An analytical low-cost deployment strategy for satellite constellations

McGrath, Ciara and Kerr, Emma and Macdonald, Malcolm (2015) An analytical low-cost deployment strategy for satellite constellations. In: 13th Reinventing Space Conference, 2015-11-09 - 2015-11-12. (

[thumbnail of McGrath-etal-BIS-RS-2015-An-analytical-low-cost-deployment-strategy-for-satelite-constellations]
Text. Filename: McGrath_etal_BIS_RS_2015_An_analytical_low_cost_deployment_strategy_for_satelite_constellations.pdf
Accepted Author Manuscript

Download (565kB)| Preview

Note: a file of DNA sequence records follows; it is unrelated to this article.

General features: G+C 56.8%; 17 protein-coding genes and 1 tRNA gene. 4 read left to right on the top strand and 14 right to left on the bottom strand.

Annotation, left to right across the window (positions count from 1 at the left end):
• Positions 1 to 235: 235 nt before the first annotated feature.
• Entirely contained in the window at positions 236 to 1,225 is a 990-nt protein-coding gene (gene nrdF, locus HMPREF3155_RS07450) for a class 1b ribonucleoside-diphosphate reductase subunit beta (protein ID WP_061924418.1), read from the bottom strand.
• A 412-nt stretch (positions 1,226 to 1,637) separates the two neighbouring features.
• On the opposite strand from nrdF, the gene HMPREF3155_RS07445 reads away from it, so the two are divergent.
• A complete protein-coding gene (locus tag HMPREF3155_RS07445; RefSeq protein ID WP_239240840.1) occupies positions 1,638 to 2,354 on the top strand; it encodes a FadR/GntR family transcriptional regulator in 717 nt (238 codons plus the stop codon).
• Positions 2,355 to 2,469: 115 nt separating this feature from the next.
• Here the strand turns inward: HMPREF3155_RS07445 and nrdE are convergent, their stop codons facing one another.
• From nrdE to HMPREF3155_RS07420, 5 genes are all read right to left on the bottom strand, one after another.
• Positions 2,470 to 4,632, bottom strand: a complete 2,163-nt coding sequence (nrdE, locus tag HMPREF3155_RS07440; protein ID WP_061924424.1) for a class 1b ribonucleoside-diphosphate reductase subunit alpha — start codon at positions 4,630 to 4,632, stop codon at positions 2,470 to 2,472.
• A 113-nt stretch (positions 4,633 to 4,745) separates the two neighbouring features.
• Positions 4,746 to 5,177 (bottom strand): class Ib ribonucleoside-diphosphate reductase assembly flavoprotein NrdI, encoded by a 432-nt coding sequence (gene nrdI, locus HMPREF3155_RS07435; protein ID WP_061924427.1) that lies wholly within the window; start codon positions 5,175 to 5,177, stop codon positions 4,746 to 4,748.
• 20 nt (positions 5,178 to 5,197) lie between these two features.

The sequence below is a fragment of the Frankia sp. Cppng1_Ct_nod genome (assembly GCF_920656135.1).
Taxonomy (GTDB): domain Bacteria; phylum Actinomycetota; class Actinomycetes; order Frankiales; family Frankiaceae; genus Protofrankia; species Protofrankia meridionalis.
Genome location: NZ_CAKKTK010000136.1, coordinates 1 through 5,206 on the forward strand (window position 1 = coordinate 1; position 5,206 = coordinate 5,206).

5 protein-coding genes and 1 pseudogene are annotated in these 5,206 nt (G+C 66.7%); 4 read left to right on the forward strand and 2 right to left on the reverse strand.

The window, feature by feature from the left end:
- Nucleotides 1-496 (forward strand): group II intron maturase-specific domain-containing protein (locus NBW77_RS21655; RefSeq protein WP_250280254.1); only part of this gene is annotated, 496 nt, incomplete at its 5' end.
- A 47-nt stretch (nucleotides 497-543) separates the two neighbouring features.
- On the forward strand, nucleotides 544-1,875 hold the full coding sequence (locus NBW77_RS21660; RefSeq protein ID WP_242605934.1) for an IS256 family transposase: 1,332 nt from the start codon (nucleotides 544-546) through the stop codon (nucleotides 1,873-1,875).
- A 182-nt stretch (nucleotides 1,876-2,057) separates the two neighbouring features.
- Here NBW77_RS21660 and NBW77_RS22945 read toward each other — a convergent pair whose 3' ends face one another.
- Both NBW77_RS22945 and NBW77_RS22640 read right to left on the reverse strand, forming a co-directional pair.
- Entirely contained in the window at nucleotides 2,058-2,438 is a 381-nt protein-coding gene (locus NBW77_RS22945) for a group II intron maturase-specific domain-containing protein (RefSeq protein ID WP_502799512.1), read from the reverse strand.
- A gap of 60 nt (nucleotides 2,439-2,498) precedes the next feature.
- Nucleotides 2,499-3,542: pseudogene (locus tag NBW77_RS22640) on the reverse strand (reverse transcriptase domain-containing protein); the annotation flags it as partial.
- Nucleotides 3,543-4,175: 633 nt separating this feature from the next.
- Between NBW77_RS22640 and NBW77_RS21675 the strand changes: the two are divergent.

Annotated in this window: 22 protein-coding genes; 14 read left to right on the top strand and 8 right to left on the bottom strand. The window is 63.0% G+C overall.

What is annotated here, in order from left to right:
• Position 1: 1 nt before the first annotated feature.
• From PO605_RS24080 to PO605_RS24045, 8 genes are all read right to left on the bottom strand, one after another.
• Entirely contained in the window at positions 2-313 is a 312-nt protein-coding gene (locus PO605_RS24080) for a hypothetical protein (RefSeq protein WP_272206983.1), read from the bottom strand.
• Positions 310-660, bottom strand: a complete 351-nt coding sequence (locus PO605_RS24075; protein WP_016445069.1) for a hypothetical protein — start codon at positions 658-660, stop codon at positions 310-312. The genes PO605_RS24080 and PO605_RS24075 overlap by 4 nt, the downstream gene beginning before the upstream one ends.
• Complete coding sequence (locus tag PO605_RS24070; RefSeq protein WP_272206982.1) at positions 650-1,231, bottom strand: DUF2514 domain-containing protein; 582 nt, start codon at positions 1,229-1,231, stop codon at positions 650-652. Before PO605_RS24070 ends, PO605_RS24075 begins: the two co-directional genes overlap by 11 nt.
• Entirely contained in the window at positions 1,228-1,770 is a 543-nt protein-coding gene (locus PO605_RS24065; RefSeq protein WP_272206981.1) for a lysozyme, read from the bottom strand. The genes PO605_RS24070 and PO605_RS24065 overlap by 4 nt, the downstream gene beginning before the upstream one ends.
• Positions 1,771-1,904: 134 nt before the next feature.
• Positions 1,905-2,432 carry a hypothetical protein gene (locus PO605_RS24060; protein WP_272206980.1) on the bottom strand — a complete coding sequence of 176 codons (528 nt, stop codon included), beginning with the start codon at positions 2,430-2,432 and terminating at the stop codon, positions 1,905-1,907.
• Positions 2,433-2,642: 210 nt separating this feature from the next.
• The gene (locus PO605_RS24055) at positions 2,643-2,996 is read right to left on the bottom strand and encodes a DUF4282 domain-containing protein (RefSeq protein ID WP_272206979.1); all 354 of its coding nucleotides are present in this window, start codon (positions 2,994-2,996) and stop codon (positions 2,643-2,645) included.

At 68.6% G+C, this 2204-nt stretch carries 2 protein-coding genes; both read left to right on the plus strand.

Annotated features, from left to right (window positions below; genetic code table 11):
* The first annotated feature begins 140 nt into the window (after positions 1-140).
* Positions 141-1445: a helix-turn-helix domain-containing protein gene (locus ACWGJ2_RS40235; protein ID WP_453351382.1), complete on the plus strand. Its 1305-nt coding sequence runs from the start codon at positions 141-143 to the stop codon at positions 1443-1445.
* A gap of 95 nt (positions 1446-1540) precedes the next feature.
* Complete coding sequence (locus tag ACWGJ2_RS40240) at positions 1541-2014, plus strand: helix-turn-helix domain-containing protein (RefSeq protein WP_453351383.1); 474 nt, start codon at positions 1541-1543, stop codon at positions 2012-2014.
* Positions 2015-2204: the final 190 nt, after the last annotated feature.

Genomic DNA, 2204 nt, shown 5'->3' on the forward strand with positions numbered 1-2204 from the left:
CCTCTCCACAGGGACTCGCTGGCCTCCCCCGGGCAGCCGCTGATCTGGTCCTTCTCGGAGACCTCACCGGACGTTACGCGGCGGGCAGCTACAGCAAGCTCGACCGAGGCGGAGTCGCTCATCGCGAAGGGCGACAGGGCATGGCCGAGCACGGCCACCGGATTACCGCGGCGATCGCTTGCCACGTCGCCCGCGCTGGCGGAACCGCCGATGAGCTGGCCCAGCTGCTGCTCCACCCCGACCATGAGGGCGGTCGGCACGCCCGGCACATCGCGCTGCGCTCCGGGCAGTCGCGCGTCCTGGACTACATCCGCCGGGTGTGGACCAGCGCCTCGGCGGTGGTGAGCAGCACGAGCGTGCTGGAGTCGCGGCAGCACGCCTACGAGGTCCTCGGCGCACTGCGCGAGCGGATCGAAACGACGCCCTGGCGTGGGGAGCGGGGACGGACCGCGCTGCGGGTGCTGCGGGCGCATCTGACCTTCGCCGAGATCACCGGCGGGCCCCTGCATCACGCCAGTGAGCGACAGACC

This work proposes a novel method for the deployment of a constellation of nano-satellites into Low Earth Orbit by using carrier vehicles to deliver the nano-satellites into the required orbit positions. The analytical solution presented allows for rapid exploration of the design space and a direct optimisation of the deployment strategy to minimise the time for complete constellation deployment. Traditionally, the deployment of satellite constellations requires numerous launches – at least one per orbital plane – which can be costly. Launching as a secondary payload may offer significant cost reductions, but this comes at the price of decreased control over the launch schedule and final orbit parameters. The analytical method presented here allows for the optimal positioning of the orbit planes of the constellation to be determined and the minimum time for deployment determined as a function of the manoeuvre ΔV. The effect of atmospheric drag on the manoeuvre propellant cost is also considered to ensure a realistic deployment scenario. A case study considering three constellation designs is presented which compares the cost of deployment using traditional launch methods with that of deploying the constellation using carrier vehicles. The results of this study show a significant reduction in cost when using the carrier vehicles on a dedicated launch, compared with launching the satellites individually. Most significantly, the launch cost when using carrier vehicles is primarily determined by the total number of satellites in the constellation, rather than the number of orbital planes. Thus, the carrier vehicle deployment strategy would allow for constellations with a large number of planes to be deployed for a fraction of the equivalent cost if traditional launch methods were used.